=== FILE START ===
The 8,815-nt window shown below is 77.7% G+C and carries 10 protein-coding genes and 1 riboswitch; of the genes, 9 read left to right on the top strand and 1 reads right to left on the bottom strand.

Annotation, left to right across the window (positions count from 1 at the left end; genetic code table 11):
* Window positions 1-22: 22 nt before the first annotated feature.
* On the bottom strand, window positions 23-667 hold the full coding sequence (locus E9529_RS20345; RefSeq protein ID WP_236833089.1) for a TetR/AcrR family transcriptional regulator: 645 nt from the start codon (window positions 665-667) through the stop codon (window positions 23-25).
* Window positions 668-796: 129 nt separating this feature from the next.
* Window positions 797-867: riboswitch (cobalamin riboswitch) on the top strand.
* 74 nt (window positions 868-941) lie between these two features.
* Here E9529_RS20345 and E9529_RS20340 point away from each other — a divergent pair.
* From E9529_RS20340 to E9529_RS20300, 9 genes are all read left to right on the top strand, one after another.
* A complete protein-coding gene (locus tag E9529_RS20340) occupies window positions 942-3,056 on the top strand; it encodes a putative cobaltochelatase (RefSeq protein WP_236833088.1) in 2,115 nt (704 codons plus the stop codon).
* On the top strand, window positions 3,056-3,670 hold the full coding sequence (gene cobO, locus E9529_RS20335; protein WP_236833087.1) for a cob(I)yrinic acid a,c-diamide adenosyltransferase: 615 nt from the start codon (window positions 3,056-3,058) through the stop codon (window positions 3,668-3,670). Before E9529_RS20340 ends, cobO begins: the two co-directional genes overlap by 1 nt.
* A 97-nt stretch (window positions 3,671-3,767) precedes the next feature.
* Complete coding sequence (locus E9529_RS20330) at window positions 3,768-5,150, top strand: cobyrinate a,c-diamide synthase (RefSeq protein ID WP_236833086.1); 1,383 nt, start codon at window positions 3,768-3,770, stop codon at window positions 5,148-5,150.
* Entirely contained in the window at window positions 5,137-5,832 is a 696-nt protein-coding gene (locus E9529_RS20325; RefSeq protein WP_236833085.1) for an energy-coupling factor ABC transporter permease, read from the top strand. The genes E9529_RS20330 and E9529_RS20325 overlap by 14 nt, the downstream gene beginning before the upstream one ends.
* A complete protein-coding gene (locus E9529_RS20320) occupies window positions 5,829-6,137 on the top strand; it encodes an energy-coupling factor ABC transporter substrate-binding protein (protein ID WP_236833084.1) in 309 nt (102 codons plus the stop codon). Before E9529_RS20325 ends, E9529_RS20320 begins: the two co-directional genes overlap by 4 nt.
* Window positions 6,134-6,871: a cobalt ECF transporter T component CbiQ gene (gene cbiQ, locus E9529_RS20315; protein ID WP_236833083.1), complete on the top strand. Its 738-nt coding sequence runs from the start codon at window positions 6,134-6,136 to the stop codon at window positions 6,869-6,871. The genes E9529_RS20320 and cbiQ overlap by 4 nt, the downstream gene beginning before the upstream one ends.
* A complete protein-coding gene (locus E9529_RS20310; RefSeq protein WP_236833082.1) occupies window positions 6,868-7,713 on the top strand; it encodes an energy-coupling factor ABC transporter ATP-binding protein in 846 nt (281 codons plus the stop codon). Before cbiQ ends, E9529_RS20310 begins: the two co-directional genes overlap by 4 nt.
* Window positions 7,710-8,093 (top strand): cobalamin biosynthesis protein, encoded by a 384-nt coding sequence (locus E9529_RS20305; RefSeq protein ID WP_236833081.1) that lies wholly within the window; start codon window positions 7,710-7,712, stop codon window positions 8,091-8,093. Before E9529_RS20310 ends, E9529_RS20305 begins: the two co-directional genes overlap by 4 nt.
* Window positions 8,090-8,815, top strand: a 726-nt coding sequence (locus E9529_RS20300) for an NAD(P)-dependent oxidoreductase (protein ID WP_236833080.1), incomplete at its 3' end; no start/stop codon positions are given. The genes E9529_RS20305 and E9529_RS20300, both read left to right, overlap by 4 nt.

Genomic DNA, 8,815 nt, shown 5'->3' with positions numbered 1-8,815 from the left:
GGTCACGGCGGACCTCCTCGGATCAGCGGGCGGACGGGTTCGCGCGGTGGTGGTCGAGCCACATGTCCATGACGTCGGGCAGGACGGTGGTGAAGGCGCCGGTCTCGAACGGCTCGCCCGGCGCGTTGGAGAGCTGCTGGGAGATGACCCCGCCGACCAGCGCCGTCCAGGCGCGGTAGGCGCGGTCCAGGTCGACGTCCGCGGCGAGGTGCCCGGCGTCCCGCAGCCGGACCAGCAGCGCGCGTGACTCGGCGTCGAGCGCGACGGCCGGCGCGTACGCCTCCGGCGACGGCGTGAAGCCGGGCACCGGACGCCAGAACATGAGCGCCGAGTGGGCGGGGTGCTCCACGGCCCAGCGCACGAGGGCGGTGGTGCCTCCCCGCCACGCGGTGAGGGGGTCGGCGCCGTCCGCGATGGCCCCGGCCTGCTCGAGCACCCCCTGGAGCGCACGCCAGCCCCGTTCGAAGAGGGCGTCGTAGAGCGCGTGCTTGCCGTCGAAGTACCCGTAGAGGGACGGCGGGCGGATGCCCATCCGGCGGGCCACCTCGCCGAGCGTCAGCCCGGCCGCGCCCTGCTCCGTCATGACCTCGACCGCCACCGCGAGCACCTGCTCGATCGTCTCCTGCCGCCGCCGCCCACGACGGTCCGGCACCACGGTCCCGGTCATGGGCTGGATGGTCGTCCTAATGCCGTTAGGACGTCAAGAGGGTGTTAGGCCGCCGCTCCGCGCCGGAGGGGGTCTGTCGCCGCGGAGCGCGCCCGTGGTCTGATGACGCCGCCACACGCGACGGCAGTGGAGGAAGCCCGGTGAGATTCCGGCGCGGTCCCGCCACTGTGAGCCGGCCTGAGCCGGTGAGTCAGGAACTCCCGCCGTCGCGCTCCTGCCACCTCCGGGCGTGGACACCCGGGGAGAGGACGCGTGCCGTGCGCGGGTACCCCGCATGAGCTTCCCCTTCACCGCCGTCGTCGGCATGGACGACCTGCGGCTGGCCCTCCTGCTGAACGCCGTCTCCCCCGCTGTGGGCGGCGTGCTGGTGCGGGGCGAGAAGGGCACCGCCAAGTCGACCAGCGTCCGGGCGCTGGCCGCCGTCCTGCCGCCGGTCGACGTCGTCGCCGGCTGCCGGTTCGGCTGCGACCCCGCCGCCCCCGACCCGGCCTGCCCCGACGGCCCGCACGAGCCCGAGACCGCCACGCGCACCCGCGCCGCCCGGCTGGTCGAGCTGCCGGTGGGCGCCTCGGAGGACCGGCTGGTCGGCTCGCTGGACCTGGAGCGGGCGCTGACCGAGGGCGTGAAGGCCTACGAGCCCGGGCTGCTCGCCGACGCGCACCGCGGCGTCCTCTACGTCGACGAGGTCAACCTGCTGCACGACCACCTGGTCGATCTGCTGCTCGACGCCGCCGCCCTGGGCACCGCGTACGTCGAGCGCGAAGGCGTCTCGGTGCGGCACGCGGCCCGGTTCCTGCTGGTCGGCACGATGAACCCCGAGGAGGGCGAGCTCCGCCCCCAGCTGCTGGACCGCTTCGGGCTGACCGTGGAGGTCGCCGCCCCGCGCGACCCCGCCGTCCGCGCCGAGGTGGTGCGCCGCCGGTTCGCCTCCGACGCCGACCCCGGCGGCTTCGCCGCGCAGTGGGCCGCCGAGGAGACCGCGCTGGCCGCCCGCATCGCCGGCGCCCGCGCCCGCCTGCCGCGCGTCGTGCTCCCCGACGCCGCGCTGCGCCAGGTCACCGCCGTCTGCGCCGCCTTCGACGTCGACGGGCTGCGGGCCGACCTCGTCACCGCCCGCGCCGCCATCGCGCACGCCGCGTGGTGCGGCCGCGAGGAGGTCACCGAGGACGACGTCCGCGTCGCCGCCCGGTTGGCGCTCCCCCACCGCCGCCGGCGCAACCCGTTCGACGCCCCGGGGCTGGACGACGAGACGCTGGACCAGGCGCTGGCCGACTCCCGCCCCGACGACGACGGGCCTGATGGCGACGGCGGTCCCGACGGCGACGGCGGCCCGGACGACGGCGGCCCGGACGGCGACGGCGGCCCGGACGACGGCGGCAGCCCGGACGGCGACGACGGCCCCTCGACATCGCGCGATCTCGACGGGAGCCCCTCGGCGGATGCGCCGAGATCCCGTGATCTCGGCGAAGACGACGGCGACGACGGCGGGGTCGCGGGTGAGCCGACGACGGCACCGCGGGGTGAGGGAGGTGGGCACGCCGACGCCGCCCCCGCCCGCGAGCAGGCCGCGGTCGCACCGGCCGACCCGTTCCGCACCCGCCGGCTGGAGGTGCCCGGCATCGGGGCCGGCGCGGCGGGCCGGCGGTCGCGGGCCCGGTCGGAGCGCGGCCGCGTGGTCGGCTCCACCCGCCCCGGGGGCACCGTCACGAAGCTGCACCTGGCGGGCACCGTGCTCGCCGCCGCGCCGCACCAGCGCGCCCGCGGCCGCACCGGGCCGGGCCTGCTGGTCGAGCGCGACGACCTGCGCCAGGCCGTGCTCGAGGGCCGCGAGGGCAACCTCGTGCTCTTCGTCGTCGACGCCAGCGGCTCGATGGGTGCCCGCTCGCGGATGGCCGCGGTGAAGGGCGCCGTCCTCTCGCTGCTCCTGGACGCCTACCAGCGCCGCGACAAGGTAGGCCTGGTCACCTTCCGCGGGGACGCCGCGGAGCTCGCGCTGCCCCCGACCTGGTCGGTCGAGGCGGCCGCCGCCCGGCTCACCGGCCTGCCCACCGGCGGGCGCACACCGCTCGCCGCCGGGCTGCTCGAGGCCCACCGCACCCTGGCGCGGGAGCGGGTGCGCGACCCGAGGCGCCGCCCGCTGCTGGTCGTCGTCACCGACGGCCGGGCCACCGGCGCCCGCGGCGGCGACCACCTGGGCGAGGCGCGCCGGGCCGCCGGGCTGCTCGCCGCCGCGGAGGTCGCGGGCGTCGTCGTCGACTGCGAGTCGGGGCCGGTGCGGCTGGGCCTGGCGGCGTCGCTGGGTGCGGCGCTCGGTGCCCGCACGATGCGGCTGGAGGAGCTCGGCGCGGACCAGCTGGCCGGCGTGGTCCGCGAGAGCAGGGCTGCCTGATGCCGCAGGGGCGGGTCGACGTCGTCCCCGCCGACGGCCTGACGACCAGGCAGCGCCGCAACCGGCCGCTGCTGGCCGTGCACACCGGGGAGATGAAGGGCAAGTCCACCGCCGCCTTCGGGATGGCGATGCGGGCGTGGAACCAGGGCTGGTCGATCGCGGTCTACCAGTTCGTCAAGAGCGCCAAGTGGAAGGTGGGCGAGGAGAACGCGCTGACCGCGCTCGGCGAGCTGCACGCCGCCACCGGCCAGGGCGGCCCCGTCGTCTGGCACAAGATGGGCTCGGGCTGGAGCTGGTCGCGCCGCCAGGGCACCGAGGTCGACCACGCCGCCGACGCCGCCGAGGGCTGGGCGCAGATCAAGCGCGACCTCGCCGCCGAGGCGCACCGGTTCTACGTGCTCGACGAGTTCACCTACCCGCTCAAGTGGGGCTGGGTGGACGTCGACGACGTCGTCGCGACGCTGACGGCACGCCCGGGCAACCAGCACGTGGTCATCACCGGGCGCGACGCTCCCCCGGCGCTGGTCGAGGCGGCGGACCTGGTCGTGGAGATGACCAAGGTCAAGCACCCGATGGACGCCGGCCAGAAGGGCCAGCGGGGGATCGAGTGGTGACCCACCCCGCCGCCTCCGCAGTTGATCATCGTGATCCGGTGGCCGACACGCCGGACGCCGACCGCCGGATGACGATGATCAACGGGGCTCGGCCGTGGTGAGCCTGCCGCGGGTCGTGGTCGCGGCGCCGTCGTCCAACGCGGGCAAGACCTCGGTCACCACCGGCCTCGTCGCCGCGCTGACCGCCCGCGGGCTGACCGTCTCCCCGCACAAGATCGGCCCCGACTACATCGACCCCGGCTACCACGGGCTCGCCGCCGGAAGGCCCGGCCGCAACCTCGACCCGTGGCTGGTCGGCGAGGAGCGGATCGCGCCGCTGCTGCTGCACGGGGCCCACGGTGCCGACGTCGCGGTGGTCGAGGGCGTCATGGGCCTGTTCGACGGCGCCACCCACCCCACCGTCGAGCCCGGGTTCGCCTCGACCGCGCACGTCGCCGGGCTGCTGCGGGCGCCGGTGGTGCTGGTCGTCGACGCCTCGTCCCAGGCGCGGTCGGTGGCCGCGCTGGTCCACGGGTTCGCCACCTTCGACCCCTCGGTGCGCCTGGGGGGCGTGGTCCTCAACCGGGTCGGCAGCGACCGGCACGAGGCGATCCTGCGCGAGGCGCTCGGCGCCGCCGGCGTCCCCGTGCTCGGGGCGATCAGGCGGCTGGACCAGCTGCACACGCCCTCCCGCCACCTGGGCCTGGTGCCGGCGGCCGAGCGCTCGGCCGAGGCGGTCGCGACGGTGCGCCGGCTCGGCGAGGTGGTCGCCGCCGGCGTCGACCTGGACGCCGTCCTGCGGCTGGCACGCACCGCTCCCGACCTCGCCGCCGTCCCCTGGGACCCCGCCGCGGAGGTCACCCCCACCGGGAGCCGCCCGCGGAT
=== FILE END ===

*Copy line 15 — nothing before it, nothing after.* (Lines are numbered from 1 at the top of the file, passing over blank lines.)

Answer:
* A complete protein-coding gene (locus E9529_RS20320) occupies window positions 5,829-6,137 on the top strand; it encodes an energy-coupling factor ABC transporter substrate-binding protein (protein ID WP_236833084.1) in 309 nt (102 codons plus the stop codon). Before E9529_RS20325 ends, E9529_RS20320 begins: the two co-directional genes overlap by 4 nt.